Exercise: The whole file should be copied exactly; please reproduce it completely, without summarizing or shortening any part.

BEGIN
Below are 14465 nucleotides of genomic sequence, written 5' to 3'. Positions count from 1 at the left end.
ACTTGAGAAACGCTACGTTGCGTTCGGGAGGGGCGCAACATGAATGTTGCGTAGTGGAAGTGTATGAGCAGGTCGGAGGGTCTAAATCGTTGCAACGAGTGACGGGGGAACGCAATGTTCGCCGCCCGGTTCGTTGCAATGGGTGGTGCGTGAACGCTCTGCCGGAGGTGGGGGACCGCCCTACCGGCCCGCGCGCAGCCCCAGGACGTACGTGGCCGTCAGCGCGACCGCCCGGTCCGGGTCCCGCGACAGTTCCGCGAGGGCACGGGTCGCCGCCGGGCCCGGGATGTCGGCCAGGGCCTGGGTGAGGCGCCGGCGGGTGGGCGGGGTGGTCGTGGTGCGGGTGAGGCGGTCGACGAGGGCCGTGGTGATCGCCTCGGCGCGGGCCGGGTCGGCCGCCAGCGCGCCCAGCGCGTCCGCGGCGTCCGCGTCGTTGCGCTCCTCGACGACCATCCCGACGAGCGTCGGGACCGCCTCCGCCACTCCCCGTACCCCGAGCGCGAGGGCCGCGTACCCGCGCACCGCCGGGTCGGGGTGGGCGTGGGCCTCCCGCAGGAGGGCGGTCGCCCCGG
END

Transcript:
Below are 14465 nucleotides of genomic sequence, written 5' to 3'. Positions count from 1 at the left end.
ACTTGAGAAACGCTACGTTGCGTTCGGGAGGGGCGCAACATGAATGTTGCGTAGTGGAAGTGTATGAGCAGGTCGGAGGGTCTAAATCGTTGCAACGAGTGACGGGGGAACGCAATGTTCGCCGCCCGGTTCGTTGCAATGGGTGGTGCGTGAACGCTCTGCCGGAGGTGGGGGACCGCCCTACCGGCCCGCGCGCAGCCCCAGGACGTACGTGGCCGTCAGCGCGACCGCCCGGTCCGGGTCCCGCGACAGTTCCGCGAGGGCACGGGTCGCCGCCGGGCCCGGGATGTCGGCCAGGGCCTGGGTGAGGCGCCGGCGGGTGGGCGGGGTGGTCGTGGTGCGGGTGAGGCGGTCGACGAGGGCCGTGGTGATCGCCTCGGCGCGGGCCGGGTCGGCCGCCAGCGCGCCCAGCGCGTCCGCGGCGTCCGCGTCGTTGCGCTCCTCGACGACCATCCCGACGAGCGTCGGGACCGCCTCCGCCACTCCCCGTACCCCGAGCGCGAGGGCCGCGTACCCGCGCACCGCCGGGTCGGGGTGGGCGTGGGCCTCCCGCAGGAGGGCGGTCGCCCCGG